For instance, Rajan (2005), who foresaw some of the key developments that eventually led to the Crisis, emphasised the role of short-term compensation. Post-crisis empirical research on the question is somewhat mixed. Fahlenbrach and Stulz (2011) do not find a link between cash bonuses and US banks’ stock price performance in the Crisis of 2007-8. However, DeYoung et al. (2013), for example, find that a US bank CEO’s contractual risk-taking incentives in a given year explain the bank’s risk-taking in the following year, measured from the bank’s daily stock returns. The effect was strongest and most persistent in the largest banks.1
In response to the compensation concerns, the EU has legislated a cap on bankers’ variable pay (henceforth simply ‘bonus’) of 100% relative to fixed salary, or at most 200%, subject to shareholder approval, along with rules regarding their payment deferrals.2 The US Dodd-Frank Act includes an option for bonus clawbacks which may be paralleled with bonus deferrals.3 Recently, the UK has announced plans to extend the potential bonus clawback period for 7-10 years.
Caps or Deferrals?
Which of the two types of bonus restrictions – caps or deferrals – is more effective in containing risk-taking in banks?
We have addressed this question by developing a theoretical model which has been calibrated to data on CEO pay of the 78 largest US banks during 2004-2006, reflecting the time just before the financial crisis started (Jokivuolle et al 2015).4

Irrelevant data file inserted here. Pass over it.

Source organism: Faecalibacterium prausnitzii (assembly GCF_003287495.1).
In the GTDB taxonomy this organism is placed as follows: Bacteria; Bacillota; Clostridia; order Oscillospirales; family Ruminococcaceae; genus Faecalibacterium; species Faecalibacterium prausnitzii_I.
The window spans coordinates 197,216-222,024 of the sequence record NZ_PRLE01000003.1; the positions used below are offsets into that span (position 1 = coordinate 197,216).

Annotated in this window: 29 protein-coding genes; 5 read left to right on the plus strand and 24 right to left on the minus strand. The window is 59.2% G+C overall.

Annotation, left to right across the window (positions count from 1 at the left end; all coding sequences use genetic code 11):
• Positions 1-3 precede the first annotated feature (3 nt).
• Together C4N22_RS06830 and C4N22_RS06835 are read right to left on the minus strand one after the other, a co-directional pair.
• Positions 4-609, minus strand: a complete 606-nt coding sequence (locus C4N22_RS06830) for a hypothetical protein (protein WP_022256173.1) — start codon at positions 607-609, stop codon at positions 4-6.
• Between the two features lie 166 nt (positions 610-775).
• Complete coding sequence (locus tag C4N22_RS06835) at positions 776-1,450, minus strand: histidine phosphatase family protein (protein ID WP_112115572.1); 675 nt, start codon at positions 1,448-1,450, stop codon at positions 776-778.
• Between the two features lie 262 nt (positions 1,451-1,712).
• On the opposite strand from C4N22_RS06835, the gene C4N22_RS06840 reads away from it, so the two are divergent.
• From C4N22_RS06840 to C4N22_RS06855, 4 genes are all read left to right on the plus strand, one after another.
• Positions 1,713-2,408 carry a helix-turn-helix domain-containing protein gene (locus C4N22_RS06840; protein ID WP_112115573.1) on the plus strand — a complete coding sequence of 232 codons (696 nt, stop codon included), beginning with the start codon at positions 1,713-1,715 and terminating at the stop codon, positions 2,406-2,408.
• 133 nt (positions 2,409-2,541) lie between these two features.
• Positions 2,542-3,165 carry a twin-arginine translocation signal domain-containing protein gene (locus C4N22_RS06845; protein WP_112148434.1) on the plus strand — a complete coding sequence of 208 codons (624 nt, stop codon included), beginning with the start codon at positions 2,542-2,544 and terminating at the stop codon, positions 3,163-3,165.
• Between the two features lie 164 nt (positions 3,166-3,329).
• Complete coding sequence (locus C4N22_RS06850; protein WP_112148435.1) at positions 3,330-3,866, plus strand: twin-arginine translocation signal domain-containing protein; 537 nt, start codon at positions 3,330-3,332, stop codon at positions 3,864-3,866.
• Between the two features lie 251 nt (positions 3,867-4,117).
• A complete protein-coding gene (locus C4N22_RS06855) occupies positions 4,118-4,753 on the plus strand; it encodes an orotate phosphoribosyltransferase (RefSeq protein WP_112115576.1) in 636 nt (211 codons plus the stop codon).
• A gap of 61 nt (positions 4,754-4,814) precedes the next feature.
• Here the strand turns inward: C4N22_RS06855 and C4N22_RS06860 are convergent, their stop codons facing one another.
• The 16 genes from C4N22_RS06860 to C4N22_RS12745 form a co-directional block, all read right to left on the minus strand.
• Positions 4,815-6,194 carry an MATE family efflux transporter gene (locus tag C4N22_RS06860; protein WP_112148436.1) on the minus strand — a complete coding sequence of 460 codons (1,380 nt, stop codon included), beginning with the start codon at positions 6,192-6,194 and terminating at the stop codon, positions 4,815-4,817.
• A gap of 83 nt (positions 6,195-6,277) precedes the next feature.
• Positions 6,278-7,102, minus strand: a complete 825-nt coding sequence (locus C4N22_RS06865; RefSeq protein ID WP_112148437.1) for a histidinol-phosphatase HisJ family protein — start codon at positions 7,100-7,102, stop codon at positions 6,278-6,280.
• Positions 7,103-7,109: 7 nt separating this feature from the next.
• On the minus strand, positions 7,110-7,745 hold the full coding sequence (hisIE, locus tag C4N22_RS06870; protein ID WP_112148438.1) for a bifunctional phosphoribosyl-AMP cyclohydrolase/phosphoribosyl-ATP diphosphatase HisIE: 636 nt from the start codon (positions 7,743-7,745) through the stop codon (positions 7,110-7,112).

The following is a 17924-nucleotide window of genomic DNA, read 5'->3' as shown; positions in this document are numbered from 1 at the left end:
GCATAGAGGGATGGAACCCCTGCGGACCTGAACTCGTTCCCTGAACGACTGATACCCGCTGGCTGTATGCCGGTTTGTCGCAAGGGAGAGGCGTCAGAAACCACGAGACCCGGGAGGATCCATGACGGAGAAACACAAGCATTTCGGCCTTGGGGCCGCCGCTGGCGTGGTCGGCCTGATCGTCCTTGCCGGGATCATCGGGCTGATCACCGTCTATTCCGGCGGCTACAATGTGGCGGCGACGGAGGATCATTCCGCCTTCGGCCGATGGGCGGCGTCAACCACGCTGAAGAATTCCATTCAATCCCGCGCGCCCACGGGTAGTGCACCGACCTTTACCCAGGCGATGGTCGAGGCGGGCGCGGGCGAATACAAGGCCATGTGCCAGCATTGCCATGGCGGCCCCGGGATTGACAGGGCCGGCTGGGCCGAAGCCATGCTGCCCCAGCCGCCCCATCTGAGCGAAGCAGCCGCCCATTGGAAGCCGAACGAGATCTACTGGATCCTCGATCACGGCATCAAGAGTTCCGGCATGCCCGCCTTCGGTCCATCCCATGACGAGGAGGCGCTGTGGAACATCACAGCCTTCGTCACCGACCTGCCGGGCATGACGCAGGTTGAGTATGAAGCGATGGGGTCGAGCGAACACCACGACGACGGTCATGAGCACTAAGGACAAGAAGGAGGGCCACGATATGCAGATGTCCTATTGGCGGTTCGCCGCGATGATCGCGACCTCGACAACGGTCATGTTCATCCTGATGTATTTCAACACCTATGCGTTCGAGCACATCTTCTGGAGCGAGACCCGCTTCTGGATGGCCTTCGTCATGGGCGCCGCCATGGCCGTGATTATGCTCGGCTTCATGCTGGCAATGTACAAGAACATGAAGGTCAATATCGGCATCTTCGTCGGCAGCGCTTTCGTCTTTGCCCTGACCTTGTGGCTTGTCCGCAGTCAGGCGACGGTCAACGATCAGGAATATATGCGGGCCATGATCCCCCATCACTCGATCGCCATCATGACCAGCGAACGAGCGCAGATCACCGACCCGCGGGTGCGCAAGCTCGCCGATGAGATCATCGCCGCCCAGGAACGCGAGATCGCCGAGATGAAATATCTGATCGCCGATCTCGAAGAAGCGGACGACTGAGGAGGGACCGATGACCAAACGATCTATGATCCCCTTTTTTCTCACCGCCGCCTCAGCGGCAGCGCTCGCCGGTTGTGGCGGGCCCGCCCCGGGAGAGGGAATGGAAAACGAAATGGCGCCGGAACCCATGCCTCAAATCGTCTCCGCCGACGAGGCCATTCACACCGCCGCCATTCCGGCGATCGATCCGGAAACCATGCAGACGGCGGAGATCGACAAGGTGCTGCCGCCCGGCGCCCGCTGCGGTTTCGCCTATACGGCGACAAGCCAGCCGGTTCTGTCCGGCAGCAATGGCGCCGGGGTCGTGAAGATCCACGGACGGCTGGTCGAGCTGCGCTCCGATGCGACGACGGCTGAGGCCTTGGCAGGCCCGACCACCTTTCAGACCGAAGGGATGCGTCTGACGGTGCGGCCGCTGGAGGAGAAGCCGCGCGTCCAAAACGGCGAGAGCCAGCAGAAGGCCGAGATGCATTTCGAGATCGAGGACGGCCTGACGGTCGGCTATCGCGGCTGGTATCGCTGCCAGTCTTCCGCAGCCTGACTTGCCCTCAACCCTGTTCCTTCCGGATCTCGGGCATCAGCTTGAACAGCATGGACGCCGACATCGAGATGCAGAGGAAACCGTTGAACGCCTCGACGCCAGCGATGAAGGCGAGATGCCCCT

We first modelled the present value of a banker’s future cash bonuses and, based on that, her bonus-induced risk-taking incentives. Both depend on the size of the bonuses and the bonus payment frequency. In the model, the bonus size and the bonus frequency can be constrained by a regulatory bonus cap and deferral.
As expected, we verify that bonuses spur risk-taking since they are a series of call options on future profits. Like regular options, bonuses are more valuable, the higher the volatility of the underlying ‘asset’ is (i.e., the bank’s profits). We show that the risk-taking effect is stronger the less bonuses are deferred. A cap on bonuses clearly reduces the risk-taking incentive by limiting the upside potential of the bonus.
To calibrate the model, we took into account the cost of risk-taking, which can stem from various sources. One obvious source is that by taking too much risk the banker runs the risk of poor performance and hence losing her job. Other examples are costs that stem from corporate culture and regulation.